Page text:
6. i would suggest having a candid conversation with your partner regarding both of your expectations, especially regarding the authority of income … when i became a SAHM, i was surprised to notice a subtle and unintentional shift in our family dynamics due to the shift of the income burden. my wife and i regard one another as equals, but over a few months, as we started to see the financial impact of going from a 2-income to a 1-income family, something unconscious happened in our dynamic. it was unexpected (for me) to find that that the unspoken “authority” (for lack of a better word) of income could change us so dramatically. it took a bit for both of us to acknowledge and work through the money issue – she feels like the income burden is all on her and when she comes home, there was an implicit expectation that the homefront (homework, housework and meals) would be dealt with. i had a frustration meltdown when i let loose on her, reminding her that i’m not the housemaid but, i was also battling an internal struggle that pitted my career drive and personal frustration of being in a state of flux (i’m going to school for my teaching credentials after a 12-year career in higher ed and i’m substitute teaching but the jobs/income can be unpredictable) against my own internalized expectation that if i’m not out earning an income, the house should be picture-perfect. it took a bit – but giving voice to our concerns, confusions, frustrations and uncertainty of our power dynamics helped immensely in making the transition a bit smoother.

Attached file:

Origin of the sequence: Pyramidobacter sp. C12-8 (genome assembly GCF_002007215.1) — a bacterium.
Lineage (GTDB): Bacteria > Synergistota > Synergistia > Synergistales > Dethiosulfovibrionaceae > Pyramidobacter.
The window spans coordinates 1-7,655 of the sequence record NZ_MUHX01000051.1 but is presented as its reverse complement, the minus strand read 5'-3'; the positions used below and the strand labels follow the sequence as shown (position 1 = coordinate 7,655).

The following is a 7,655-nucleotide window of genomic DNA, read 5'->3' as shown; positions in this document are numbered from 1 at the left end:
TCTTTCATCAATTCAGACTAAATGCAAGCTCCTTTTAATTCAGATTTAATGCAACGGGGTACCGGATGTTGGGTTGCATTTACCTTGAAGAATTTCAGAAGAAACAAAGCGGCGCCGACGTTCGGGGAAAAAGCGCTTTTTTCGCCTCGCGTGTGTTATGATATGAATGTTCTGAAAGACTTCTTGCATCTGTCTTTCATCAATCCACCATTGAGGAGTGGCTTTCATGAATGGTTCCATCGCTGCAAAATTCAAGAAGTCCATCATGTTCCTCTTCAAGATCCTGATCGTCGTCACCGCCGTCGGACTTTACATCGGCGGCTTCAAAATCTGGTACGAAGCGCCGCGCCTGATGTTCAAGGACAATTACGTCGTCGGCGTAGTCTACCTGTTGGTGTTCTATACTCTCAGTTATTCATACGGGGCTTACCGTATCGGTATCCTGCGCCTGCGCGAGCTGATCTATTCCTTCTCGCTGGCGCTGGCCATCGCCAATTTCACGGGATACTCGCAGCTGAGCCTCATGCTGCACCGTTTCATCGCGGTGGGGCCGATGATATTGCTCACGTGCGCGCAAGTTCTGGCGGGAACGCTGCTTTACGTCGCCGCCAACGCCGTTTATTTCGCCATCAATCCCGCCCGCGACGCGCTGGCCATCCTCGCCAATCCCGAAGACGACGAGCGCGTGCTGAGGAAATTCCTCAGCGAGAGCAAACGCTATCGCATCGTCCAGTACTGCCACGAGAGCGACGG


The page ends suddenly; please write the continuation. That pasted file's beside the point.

7. People have pretty much said it all, but I’ll go ahead and put in my 2 cents. I was a stay at home mom for the first few years of my child’s life because in the end daycare wasn’t a good option for her when she was younger than 3. So, yeah, unplanned. Interestingly, I am also a single mom – the kind without any support, visitation, or nights off. I had to be extremely frugal and yet stay sane. My strong, strong advice is to PACE yourself in the day. Create a regular schedule and for all that is holy, STICK TO IT. Get up by 7a and get out the door by 8a. Or whatever works for you and your child, but for me, sanity and my playful quality as a mother depended greatly on how well I ran that timetable. Here is the one non-negotiable feature — JOIN A GYM WITH CHILDCARE. Just do it. Don’t worry about how much it costs. You have a place to work out, or meditate, or take a shower. I have used the hell out of my gym. Even if you’re not a fitness enthusiast – do it anyway. There were (many) days when my child refused her nap and screamed or broke things or hated me and then I lost it and then I felt guilty and wanted to die. I packed up the kiddy and plopped her in gym daycare, got a little sweat on and came back to this crazy childrearing project like a champ. You kind of said you didn’t like library times, but we did those on a regular. And not just libraries but local museums had free events — we went to the zoo, the children’s museum, the splash pad, the park — every day my child had her event, I had my event (workout), and the dog got a walk. I literally don’t know how I could have survived those years without that bargaining up of our time. The final thing — and who knows how advanced you are in your career — but I enrolled in a graduate program – nothing fancy just a two year MA program at the local university in a field that seemed relevant to my previous work. If you end up SAHM forever, it’ll just some grown-up, brain time. But if you ever feel differently (and once my child was 3 we were both ready for something different) you’ll have some more options and recent references. Good luck!